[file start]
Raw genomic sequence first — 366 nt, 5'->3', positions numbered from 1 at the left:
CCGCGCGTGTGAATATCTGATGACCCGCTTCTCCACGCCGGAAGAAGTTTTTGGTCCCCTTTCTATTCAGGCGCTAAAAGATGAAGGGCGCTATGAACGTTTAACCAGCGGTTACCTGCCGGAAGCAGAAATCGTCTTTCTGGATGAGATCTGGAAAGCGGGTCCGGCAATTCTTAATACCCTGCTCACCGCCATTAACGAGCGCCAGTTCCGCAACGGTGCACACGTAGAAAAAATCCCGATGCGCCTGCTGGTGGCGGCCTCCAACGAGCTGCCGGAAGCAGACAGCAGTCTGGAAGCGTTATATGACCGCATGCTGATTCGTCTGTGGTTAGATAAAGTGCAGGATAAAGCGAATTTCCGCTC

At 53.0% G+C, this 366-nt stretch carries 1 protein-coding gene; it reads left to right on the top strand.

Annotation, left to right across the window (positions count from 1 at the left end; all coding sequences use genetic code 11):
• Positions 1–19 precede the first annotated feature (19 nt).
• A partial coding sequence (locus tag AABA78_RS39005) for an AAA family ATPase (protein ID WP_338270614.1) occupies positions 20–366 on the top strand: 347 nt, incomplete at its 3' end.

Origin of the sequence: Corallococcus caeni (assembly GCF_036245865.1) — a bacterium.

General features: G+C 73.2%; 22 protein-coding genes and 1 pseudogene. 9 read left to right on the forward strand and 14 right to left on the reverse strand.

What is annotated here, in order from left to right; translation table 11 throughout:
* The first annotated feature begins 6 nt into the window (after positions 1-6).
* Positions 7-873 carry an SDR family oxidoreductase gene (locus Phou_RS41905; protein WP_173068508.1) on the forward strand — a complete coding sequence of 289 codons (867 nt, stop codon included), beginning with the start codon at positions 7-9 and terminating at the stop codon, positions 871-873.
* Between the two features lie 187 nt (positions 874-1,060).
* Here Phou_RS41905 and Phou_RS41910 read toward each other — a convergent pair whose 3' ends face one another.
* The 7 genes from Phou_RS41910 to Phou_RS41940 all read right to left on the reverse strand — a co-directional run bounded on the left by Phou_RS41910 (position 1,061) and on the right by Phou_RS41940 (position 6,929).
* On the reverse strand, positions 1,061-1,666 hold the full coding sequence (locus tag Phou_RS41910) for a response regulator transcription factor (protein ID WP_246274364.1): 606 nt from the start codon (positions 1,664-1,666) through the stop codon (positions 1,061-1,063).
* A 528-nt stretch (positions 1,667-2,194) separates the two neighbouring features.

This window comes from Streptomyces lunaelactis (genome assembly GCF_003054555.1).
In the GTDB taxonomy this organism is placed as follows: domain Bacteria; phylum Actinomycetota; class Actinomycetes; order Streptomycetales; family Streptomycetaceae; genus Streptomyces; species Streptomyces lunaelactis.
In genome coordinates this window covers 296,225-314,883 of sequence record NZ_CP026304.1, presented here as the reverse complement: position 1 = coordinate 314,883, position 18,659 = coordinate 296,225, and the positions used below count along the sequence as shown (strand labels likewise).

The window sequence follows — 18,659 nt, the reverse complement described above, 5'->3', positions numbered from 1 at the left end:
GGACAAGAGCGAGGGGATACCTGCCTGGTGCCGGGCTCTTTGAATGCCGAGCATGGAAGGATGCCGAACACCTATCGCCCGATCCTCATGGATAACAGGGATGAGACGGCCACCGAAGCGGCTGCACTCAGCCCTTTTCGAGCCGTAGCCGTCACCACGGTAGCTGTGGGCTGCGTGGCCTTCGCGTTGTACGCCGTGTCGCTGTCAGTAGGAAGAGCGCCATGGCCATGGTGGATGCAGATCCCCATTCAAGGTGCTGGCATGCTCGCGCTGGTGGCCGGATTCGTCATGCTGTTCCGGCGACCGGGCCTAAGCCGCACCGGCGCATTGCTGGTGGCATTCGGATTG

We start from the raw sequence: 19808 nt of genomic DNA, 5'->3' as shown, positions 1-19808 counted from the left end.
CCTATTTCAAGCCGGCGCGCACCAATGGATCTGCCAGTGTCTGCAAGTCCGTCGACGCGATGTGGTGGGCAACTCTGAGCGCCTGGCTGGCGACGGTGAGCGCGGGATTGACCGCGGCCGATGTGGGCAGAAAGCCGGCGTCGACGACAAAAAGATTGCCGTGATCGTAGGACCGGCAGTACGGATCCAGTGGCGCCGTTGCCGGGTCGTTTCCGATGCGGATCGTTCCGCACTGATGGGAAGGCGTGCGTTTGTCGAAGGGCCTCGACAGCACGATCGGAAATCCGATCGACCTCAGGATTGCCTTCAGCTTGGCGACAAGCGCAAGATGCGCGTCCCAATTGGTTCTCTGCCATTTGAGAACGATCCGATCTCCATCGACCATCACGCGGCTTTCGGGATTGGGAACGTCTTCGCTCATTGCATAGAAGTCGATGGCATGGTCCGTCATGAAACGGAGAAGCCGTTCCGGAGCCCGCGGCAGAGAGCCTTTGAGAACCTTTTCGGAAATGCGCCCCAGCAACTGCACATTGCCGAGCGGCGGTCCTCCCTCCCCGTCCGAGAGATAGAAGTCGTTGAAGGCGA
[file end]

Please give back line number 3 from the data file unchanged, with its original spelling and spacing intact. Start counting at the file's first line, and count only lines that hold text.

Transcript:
At 53.0% G+C, this 366-nt stretch carries 1 protein-coding gene; it reads left to right on the top strand.